One private EMS company estimated the county could save up to $800,000 annually by privatizing the county service.
(TNS) - Glynn County Finance Committee members were all business Tuesday at the Harold Pate Building in dismissing a plan to privatize the county’s emergency medical services as a cost-saving measure.
But the proceedings were a little more dramatic for James Owenby, a Glynn County paramedic who witnessed the proceedings while bottle-feeding his toddler daughter Isabella. Owenby has been nervous about his future since May, when the Glynn County Commission first instructed county manager Alan Ours to study the prospects of contracting EMS service to a private company.
In the end, Ours determined that any potential cost savings the measure might attain would be offset by the drop in the level of both fire and EMS service to the county.
Owenby looked visibly relieved when the committee voted unanimously to drop the issue rather than recommend going out to bid with private EMS providers for a cost estimate.
“I’m very relieved,” Owenby said. “We’ve got a home here. My family’s here. Everybody was real scared.”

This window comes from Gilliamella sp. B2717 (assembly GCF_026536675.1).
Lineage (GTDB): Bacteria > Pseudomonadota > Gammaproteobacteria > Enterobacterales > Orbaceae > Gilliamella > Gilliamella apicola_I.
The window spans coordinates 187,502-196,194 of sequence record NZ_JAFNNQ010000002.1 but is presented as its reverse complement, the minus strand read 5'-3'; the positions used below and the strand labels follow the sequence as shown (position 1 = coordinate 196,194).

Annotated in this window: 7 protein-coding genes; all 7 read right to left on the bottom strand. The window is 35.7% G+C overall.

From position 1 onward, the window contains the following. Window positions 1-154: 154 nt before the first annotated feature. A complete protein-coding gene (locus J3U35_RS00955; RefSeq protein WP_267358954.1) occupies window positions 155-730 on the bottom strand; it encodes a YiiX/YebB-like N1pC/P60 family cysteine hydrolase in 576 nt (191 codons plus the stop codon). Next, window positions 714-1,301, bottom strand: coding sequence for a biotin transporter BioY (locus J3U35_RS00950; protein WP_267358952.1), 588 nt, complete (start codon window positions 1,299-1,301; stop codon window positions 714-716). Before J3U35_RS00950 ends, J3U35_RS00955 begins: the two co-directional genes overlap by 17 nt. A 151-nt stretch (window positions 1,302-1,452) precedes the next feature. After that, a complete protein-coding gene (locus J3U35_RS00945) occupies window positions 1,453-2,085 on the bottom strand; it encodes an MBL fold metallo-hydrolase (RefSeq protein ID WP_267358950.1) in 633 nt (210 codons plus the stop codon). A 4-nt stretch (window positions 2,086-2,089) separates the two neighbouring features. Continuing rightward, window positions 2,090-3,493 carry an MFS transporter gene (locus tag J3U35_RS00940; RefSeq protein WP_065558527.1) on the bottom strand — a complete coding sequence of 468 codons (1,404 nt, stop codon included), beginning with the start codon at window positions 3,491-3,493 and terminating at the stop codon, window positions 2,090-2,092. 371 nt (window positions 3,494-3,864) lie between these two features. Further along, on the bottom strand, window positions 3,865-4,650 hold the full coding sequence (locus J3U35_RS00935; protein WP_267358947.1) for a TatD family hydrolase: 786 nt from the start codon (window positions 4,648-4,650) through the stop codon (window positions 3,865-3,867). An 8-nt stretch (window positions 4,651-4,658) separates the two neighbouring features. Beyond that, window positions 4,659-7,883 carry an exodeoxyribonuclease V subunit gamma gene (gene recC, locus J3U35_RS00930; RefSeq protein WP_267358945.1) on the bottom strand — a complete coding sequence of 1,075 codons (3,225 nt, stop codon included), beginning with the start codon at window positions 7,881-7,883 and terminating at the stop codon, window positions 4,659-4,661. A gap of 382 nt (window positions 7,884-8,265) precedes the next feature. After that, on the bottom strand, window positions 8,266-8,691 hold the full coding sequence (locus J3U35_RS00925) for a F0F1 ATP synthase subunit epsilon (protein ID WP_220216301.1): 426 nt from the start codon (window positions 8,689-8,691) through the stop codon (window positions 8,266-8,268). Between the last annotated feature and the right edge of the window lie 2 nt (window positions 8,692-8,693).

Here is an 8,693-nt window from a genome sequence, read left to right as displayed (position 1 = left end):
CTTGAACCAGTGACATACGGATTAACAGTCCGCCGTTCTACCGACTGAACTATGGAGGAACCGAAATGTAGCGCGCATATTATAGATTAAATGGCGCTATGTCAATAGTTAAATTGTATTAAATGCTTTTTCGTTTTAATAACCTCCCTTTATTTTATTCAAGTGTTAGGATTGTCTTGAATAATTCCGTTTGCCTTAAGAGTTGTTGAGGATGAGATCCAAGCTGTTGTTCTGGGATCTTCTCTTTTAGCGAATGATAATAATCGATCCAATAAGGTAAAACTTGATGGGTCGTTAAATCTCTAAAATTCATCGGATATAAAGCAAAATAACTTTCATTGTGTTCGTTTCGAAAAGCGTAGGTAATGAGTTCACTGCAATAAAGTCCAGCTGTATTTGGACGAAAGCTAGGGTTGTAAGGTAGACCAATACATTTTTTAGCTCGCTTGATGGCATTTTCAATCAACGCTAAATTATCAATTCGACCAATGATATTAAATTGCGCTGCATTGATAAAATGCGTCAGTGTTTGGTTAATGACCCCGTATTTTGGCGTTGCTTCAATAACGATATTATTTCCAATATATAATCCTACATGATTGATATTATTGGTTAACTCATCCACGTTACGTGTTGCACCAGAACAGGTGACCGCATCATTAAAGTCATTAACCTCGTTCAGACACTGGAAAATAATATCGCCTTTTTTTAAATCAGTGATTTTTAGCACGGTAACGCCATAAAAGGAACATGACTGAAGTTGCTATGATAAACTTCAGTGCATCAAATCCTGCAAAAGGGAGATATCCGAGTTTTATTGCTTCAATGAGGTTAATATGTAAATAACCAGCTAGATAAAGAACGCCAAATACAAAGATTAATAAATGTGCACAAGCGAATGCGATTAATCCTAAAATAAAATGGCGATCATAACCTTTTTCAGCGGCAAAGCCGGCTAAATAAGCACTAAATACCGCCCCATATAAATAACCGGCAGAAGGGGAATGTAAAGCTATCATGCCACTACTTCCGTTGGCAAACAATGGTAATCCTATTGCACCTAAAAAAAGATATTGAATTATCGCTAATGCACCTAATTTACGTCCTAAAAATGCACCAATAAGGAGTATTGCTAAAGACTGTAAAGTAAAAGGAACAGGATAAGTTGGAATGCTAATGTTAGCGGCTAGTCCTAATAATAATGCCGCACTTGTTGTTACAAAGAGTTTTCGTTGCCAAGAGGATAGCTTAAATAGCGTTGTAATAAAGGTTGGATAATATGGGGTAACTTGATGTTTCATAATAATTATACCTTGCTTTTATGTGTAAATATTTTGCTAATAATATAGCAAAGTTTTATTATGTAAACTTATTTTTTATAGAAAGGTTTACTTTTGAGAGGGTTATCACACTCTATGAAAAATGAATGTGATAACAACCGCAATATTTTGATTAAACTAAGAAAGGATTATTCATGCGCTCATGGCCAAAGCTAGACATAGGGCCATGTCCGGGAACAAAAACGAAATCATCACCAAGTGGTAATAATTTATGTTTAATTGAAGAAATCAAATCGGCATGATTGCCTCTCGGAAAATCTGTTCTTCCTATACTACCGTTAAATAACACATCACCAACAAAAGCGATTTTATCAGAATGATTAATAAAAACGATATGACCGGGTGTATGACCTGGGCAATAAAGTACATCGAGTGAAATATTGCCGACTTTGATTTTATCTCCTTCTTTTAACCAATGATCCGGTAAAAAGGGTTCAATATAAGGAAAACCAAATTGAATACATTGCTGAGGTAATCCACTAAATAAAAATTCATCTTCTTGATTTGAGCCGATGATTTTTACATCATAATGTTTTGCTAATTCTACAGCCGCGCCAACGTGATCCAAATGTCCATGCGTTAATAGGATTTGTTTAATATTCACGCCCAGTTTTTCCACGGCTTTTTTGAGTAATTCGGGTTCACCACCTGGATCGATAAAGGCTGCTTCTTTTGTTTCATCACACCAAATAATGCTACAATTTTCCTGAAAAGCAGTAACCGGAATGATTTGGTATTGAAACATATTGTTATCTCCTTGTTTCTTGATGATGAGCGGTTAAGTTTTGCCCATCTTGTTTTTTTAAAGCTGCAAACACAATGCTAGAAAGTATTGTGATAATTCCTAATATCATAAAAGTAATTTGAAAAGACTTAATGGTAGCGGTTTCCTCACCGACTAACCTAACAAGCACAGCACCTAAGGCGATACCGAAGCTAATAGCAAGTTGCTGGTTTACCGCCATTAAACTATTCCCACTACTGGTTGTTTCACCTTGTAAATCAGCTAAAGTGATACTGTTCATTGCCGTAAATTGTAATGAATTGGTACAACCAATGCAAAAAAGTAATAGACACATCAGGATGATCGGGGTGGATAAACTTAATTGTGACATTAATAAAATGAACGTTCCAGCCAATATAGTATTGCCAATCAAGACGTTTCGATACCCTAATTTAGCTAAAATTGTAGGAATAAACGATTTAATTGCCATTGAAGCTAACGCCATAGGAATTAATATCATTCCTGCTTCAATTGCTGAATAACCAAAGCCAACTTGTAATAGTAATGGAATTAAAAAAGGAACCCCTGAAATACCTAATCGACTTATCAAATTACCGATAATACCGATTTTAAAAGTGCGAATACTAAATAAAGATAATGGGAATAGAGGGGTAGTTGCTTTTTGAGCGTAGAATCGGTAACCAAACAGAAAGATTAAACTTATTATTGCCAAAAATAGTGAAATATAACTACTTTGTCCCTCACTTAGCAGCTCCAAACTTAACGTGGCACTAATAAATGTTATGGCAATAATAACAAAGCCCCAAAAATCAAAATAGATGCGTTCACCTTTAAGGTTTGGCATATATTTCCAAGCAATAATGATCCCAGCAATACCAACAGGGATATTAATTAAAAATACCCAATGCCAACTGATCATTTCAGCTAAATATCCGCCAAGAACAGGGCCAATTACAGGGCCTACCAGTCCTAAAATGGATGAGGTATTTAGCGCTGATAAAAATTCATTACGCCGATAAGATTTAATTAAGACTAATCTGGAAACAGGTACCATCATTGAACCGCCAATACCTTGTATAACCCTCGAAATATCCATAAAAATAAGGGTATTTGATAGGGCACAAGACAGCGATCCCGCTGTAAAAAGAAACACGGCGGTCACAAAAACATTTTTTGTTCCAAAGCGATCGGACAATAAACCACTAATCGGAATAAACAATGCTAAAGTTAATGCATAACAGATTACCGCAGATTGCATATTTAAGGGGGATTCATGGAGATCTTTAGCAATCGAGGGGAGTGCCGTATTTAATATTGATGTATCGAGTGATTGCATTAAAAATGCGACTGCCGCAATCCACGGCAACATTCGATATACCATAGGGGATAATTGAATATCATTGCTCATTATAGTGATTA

One private EMS company estimated the county could save up to $800,000 annually by privatizing the county service. It would also be the private EMS contractor’s responsibility to collect for unpaid ambulance rides and other EMS medical fees, of which the county is now owed an estimated $1.5 million.
The matter of privatizing EMS will still go before the county commission for discussion at the Nov. 19 meeting. But it will go there without the support of either the finance committee or the county manager.
Owenby’s uniform told the story of why these officials think it is a bad idea. His arm patch identifies him as a paramedic, but his name tag assigns him the title firefighter.
All paramedics and emergency medical technicians within the county fire department are trained as firefighters first. Responding to a fire with a fire truck and an ambulance means everyone who arrives on the scene is trained to fight fires. Losing all its paramedics and EMTs would mean having about 14 less firefighters on duty per shift.
More firefighters would have to be hired to bring the department up to efficient staffing, meaning a possible raise in the county millage rate for fire protection services, Ours concluded.
Additionally, property insurance rates could go up because of a negative shift in the county’s ranking with the nonprofit Insurance Office Service, a nationally recognized standard for establishing those rates.
“We’re talking about looking at insurance going up for everybody and then having to hire more firefighters to bring those rates down,” said county commissioner and finance committee member Mark Stambaugh. “I don’t see it happening at this point.”
County commissioner and fellow committee member Richard Strickland agreed.
“I don’t think in any way we should compromise safety for the few dollars we will save,” said Strickland.
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